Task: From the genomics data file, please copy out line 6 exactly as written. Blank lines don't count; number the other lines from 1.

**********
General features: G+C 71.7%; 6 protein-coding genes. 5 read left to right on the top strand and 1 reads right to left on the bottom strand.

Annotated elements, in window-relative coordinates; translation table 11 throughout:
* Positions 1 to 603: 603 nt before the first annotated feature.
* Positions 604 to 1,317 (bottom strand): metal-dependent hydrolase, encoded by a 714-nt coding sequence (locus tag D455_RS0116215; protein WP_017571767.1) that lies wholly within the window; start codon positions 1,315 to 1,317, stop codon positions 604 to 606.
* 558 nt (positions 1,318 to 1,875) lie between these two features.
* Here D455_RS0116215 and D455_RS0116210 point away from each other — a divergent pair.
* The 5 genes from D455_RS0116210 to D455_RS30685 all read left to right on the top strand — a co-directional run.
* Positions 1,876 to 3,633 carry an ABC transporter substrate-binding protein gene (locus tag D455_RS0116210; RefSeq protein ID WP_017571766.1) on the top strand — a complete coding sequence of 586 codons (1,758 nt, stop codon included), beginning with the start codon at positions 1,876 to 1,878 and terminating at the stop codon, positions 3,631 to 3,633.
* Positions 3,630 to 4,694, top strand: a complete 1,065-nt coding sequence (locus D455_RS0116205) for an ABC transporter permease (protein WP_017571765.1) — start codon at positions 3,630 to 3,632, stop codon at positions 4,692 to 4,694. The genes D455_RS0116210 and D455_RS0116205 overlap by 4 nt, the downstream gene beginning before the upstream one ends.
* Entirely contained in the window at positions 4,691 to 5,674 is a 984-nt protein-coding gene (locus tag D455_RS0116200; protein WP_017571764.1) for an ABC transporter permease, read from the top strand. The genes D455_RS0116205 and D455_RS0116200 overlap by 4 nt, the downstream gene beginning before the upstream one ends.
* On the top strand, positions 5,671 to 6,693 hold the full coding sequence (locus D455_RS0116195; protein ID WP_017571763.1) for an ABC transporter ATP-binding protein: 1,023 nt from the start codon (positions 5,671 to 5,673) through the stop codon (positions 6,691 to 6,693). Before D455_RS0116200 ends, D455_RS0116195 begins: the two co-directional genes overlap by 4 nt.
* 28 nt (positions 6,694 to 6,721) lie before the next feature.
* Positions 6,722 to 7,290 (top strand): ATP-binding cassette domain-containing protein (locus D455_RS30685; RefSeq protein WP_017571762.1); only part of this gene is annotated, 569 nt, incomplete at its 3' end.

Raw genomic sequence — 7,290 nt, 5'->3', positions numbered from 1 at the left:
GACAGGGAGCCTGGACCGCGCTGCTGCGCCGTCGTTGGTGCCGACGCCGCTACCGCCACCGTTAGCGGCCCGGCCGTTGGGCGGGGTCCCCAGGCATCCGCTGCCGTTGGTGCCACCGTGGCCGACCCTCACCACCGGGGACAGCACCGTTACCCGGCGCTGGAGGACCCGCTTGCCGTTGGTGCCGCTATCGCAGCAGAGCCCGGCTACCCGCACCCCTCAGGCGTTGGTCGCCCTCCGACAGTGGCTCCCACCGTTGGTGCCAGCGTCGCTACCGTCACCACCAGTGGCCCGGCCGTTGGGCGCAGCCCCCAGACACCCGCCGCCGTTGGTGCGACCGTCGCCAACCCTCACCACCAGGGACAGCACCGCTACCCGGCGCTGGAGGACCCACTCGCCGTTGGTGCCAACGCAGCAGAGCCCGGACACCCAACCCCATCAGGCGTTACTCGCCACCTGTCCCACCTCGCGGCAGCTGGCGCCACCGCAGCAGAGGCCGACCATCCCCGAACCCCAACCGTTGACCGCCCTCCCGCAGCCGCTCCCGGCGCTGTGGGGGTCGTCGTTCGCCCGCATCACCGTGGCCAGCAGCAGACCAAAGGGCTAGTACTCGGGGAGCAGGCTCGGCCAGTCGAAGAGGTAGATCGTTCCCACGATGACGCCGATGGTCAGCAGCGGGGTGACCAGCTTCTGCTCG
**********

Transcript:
* Here D455_RS0116215 and D455_RS0116210 point away from each other — a divergent pair.